I have spoken to people from hospitality businesses in Carshalton and Wallington, who have expressed similar concerns. Thankfully, loyal customers came back to popular local businesses such as the Ginger Italian and the Duke’s Head, once hospitality was allowed to reopen partially. However, the 10 pm curfew was felt to be stunting their ability to recover. There have been further concerns about the allocation of support grants and packages, as there were fears that the contemporary dance music scene was not taken into account properly in Arts Council England funding allocations.
Night-time businesses and their supply chains have recognised that they need to put public health first, and they have worked incredibly hard to make themselves covid-safe for when the time comes, but they need clarity, in the form of a road map to reopening, so that they can prepare financially. The NTIA has a number of asks about finances, which include the continuation of employment support guaranteeing 80% of wages, an extension of the self-employed income support scheme, a sector-specific grant system proportionate to the operating costs of frontline businesses and the supply chain, a workable commercial rent solution, a reduced rate of VAT for hospitality throughout 2021, a business rates holiday for 2021-22 and, ultimately, the all-important strategy for exit from lockdown.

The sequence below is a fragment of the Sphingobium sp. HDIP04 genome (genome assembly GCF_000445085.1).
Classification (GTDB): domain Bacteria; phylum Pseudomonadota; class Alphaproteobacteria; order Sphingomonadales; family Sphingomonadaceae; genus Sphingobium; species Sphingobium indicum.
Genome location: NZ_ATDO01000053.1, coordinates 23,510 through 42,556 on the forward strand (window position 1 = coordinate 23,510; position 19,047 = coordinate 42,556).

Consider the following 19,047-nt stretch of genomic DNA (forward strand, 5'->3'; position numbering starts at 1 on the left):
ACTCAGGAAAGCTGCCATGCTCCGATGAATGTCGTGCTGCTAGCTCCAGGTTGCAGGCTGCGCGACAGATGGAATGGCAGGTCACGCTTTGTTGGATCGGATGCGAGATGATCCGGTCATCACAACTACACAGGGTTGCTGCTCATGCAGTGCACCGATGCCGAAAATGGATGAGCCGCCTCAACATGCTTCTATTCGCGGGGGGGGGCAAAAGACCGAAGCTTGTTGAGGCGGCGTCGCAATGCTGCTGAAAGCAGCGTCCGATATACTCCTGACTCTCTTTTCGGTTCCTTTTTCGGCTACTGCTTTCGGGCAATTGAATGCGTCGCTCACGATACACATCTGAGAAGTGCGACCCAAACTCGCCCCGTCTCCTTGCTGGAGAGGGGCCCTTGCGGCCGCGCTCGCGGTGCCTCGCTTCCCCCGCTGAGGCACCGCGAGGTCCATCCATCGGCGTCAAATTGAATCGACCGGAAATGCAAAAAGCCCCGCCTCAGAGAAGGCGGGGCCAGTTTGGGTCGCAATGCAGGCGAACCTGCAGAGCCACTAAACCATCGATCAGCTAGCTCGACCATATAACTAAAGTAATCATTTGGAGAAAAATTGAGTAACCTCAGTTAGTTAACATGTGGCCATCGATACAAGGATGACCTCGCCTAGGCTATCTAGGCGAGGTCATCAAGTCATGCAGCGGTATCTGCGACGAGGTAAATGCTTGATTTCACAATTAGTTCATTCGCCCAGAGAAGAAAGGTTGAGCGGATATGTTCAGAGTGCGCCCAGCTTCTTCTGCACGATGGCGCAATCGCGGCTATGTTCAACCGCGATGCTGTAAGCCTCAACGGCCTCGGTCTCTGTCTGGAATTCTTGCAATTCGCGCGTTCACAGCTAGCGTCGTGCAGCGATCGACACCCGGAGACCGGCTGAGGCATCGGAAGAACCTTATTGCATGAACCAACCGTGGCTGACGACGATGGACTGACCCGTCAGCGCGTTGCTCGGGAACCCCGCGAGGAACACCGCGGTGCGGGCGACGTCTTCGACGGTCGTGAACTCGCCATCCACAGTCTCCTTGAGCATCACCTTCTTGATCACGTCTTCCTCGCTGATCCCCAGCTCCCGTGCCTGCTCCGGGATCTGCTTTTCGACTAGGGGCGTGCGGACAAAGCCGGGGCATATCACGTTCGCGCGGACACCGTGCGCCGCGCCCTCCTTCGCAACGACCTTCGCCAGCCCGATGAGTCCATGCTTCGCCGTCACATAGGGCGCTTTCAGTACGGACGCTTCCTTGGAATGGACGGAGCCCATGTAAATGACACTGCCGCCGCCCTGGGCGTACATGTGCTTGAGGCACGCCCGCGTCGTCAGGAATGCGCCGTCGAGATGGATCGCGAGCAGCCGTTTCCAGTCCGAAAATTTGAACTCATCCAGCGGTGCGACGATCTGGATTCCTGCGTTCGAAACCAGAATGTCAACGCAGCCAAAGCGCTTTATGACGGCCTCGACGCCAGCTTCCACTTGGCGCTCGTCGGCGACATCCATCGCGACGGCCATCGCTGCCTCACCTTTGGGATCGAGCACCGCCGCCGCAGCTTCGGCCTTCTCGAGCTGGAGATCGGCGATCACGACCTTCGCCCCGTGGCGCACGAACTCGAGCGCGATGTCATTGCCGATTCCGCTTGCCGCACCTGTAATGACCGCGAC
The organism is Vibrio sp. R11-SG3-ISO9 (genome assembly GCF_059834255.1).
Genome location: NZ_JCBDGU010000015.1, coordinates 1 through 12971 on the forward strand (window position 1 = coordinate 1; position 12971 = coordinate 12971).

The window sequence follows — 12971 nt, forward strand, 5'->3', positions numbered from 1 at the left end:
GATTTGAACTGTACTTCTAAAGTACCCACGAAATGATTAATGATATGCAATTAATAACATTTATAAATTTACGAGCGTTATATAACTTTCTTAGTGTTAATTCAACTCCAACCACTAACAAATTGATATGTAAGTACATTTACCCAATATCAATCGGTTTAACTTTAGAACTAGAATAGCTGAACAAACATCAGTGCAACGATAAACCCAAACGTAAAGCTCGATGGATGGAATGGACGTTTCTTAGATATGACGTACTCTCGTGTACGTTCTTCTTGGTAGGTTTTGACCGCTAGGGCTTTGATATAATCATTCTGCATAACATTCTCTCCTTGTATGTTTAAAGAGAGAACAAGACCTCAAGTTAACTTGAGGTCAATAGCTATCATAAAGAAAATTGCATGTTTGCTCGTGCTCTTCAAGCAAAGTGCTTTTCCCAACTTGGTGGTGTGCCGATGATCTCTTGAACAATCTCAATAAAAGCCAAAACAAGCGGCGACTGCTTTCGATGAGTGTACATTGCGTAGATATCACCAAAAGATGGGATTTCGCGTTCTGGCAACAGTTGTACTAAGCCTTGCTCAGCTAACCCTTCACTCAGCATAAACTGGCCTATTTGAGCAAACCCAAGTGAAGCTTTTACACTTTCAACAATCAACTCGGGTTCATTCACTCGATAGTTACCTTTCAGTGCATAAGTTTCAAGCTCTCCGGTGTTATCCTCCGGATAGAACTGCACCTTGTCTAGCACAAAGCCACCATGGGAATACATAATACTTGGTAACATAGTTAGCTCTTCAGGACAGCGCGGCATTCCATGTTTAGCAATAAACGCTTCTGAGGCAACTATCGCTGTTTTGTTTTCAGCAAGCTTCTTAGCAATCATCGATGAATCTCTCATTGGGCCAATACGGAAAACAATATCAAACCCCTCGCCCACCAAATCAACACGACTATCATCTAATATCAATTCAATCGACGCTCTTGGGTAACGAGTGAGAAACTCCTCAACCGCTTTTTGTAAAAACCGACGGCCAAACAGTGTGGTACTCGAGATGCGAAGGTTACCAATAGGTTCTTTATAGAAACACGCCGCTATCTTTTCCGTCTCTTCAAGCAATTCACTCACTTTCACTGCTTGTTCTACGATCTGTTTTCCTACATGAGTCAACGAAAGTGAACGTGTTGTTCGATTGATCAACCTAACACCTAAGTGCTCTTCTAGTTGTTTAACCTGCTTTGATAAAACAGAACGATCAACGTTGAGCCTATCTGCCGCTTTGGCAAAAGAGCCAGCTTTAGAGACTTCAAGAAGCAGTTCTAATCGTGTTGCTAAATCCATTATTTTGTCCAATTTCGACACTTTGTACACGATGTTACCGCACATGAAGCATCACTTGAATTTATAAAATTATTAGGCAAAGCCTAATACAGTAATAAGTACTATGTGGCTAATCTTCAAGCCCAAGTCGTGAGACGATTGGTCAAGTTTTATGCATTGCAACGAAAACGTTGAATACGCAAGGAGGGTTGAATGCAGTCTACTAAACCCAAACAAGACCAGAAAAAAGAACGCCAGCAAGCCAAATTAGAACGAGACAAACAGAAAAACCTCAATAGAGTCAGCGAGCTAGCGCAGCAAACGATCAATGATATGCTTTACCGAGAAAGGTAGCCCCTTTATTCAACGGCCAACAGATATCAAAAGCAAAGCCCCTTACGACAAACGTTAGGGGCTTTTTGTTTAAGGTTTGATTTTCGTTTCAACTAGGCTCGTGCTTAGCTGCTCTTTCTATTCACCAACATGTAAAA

There are fears in the industry that without those measures we risk losing our nightlife and, indeed, our cultural heritage, for good. So again, while I say that today’s news is good and we hope that a vaccine might be coming fast, to allow some semblance of normality to come back, we have to have a plan for both sectors to live with the virus. Repeated lockdowns, as the Government have said, are not the answer. Further restrictions could well mean that the industry is not there to recover in the end.
In both the cases that I have spoken about, I urge the Government to look carefully at the concerns raised by the industry and at what support could be made available in the short term. Most importantly, for weddings and for live events, I urge them to set out a clear road map for reopening, so that businesses can begin to bounce back.